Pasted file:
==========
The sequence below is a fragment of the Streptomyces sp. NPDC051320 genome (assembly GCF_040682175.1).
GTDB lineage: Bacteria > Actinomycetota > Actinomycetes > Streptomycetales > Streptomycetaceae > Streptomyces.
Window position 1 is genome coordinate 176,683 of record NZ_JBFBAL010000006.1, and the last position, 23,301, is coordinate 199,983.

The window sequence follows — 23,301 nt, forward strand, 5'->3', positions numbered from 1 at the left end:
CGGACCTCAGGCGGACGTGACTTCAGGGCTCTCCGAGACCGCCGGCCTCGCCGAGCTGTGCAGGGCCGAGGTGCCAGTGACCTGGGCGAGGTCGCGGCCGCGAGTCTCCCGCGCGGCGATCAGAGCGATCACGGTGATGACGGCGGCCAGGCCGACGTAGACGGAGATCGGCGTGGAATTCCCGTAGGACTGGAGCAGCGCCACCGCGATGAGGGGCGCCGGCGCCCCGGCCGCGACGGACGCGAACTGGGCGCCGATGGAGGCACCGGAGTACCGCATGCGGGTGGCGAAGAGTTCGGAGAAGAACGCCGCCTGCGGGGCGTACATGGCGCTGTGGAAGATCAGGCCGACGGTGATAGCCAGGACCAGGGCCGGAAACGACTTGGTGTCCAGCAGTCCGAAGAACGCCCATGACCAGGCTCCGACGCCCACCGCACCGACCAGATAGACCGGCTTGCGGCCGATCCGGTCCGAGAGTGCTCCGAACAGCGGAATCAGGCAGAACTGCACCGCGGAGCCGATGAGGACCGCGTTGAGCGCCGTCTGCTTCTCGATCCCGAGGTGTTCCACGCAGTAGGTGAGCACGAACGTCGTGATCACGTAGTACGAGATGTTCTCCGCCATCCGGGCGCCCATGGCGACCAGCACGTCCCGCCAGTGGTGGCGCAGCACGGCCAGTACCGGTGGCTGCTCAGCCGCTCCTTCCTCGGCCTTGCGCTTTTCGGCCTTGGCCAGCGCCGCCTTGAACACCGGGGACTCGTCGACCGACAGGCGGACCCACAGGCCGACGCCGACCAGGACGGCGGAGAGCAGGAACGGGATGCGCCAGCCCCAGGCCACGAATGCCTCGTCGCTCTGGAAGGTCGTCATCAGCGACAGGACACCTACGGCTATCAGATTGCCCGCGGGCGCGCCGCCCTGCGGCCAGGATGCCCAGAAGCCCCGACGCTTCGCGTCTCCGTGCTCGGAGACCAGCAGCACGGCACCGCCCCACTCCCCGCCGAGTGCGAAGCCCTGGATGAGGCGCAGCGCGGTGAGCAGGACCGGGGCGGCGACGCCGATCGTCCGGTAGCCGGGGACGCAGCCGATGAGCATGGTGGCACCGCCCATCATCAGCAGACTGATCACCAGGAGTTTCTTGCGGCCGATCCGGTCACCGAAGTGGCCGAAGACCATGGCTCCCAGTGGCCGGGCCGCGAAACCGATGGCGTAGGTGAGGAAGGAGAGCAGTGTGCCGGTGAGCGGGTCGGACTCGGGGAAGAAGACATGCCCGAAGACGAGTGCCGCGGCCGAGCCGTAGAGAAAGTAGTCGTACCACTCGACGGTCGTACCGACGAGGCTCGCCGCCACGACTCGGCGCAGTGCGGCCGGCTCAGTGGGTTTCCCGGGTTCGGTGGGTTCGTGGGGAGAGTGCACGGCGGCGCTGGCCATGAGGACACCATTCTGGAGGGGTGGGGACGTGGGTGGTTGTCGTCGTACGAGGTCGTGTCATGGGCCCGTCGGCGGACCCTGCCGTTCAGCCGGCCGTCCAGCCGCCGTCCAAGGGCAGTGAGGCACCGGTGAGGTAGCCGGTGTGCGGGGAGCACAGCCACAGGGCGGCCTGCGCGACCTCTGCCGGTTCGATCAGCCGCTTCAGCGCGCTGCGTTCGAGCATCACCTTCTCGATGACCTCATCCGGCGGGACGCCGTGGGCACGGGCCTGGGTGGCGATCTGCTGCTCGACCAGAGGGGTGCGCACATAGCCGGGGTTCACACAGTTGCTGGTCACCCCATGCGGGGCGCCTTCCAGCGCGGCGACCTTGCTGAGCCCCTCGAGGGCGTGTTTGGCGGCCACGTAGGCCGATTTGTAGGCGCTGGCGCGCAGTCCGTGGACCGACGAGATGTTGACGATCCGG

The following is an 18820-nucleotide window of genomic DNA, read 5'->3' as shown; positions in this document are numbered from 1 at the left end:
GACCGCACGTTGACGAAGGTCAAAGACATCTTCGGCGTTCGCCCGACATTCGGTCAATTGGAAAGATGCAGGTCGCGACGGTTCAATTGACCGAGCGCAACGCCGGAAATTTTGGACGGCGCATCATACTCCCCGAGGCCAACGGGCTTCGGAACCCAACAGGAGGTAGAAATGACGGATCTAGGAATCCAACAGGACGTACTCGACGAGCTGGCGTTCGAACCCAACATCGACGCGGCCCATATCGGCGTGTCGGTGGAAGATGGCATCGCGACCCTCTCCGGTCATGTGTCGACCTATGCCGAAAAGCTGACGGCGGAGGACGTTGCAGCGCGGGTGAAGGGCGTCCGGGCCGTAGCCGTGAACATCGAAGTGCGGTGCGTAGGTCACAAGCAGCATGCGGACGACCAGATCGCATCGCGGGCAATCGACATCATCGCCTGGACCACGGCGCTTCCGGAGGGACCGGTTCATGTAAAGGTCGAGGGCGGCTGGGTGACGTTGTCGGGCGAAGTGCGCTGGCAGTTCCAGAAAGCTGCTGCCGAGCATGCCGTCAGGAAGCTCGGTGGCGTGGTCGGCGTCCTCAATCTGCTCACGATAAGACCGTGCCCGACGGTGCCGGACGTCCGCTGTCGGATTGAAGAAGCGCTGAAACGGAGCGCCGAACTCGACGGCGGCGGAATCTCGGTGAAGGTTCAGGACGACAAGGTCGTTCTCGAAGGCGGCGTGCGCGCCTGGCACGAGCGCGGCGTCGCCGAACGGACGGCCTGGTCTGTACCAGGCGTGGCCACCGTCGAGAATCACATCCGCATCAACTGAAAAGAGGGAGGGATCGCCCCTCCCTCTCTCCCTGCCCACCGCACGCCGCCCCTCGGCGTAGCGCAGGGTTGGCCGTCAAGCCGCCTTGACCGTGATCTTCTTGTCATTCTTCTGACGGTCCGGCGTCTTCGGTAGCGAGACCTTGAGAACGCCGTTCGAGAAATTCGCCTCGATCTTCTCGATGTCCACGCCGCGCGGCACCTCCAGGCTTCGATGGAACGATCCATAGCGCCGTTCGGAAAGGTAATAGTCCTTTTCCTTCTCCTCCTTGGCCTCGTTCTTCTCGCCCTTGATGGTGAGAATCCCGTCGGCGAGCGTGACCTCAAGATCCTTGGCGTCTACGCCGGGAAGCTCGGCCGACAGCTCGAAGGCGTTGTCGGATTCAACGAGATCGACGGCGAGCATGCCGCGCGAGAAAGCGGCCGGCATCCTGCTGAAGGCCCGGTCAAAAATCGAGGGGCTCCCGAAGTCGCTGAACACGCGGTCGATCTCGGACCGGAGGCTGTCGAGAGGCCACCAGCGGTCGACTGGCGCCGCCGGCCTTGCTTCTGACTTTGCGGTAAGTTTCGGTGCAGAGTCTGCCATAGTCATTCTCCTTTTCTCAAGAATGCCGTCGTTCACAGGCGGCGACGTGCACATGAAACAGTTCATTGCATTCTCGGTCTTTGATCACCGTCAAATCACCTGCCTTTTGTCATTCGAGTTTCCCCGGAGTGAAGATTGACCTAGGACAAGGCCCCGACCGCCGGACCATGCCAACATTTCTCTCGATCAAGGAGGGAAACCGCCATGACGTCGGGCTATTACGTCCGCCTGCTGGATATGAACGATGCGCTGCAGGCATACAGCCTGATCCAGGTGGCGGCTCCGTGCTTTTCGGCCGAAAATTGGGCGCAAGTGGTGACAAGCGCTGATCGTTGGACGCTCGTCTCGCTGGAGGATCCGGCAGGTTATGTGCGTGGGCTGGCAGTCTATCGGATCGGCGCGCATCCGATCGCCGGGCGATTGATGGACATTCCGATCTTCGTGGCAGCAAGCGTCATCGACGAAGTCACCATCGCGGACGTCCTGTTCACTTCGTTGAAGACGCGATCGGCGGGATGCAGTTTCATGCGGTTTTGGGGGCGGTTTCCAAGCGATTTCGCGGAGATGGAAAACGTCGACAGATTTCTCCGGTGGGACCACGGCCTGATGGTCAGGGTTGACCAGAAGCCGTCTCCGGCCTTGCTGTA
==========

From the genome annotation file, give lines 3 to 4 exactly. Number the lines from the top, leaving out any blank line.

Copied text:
Window position 1 is genome coordinate 176,683 of record NZ_JBFBAL010000006.1, and the last position, 23,301, is coordinate 199,983.

The window sequence follows — 23,301 nt, forward strand, 5'->3', positions numbered from 1 at the left end: